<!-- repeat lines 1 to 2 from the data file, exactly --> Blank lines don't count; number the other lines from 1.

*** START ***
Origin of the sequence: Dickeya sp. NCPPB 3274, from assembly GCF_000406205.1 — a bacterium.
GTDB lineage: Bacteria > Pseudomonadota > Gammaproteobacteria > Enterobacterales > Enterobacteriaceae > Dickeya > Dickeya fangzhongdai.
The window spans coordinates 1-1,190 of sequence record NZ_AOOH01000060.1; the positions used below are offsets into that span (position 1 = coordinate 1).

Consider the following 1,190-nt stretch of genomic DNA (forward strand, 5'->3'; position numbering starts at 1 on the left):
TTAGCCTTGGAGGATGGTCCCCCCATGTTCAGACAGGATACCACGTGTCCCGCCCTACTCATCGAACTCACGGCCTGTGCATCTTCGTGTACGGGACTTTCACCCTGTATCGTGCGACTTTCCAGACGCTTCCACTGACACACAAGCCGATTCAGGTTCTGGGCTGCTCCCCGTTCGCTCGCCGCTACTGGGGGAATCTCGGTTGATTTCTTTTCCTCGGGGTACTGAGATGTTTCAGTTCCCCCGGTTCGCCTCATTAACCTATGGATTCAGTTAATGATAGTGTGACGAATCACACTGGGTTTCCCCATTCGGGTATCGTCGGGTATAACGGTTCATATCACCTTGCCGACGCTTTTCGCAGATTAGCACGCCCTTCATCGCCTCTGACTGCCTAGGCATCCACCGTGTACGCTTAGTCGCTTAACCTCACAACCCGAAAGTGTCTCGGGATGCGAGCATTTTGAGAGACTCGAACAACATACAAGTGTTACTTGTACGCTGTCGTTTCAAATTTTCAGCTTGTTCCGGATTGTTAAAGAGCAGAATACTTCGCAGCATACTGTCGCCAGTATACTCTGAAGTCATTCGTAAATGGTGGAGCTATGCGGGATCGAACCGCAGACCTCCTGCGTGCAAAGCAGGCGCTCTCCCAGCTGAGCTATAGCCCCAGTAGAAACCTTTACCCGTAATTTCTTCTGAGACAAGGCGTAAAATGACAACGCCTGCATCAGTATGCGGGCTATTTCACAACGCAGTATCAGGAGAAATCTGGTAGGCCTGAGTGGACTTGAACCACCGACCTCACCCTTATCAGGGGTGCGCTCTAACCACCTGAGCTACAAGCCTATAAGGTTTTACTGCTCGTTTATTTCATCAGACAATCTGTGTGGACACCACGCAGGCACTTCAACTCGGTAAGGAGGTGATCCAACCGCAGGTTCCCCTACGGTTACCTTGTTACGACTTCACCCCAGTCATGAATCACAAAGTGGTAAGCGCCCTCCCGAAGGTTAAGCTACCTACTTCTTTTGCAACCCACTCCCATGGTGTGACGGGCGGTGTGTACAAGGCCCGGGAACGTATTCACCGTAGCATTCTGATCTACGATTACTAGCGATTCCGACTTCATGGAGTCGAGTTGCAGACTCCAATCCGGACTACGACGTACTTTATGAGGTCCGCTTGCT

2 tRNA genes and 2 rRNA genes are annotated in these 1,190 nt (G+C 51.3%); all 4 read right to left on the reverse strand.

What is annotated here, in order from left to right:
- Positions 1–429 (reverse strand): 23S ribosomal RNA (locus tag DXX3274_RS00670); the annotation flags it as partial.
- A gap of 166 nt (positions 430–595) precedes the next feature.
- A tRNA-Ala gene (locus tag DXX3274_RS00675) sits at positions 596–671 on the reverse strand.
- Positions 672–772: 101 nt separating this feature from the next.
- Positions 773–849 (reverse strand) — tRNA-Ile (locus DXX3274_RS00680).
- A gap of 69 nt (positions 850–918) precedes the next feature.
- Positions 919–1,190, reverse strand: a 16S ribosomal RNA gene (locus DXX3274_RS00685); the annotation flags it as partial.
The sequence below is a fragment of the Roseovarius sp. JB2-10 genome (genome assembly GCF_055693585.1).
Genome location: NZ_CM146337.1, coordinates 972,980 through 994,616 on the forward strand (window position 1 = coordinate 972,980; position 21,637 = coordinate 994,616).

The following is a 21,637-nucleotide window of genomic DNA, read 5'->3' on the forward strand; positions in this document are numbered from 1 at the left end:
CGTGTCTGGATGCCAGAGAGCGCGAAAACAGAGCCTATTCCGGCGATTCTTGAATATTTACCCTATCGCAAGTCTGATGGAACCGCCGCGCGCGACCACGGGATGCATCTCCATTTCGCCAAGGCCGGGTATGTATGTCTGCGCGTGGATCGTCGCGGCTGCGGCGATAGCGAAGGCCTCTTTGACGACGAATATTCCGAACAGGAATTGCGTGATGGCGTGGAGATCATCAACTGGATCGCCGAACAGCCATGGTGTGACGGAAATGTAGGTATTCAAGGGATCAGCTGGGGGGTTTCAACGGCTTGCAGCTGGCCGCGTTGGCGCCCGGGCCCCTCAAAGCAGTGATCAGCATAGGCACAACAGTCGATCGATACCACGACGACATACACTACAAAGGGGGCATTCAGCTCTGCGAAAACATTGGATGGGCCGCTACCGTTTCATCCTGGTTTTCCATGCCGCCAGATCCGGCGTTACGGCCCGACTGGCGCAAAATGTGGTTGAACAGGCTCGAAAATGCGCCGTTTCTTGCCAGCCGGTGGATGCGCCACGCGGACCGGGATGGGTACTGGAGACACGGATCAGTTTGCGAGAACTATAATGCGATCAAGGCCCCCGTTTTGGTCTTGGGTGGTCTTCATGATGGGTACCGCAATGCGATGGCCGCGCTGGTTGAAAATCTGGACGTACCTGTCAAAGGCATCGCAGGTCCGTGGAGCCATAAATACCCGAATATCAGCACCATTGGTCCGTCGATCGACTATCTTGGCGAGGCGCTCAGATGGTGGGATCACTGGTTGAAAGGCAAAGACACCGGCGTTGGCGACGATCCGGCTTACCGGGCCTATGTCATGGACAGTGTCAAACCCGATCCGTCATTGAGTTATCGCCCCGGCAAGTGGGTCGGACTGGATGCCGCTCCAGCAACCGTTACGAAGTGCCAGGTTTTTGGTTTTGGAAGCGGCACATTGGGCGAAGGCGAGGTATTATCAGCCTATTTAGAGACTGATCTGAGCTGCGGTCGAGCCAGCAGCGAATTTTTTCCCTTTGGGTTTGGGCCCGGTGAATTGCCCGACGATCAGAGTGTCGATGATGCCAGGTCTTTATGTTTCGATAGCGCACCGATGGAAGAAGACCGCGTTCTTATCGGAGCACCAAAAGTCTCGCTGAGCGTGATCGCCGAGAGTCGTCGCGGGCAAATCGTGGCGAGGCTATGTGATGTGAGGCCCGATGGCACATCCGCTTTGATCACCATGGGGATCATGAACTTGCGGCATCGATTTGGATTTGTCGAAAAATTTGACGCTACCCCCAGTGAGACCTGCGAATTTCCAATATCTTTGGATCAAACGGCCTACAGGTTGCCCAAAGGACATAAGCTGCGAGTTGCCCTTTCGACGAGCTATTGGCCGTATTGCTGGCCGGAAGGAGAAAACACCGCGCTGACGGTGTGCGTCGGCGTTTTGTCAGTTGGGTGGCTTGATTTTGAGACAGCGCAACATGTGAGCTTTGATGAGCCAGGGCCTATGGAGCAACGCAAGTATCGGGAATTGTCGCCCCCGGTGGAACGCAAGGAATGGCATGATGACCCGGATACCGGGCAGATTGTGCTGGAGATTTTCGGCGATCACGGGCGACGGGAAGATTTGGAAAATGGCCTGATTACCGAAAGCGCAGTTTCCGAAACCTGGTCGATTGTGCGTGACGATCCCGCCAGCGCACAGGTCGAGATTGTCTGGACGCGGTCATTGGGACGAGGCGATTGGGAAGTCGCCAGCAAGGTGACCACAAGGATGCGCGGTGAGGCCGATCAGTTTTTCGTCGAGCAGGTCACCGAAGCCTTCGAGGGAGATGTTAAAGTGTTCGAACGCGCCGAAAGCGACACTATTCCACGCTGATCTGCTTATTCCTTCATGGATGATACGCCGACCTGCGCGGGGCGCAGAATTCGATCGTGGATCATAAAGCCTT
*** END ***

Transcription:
Origin of the sequence: Dickeya sp. NCPPB 3274, from assembly GCF_000406205.1 — a bacterium.
GTDB lineage: Bacteria > Pseudomonadota > Gammaproteobacteria > Enterobacterales > Enterobacteriaceae > Dickeya > Dickeya fangzhongdai.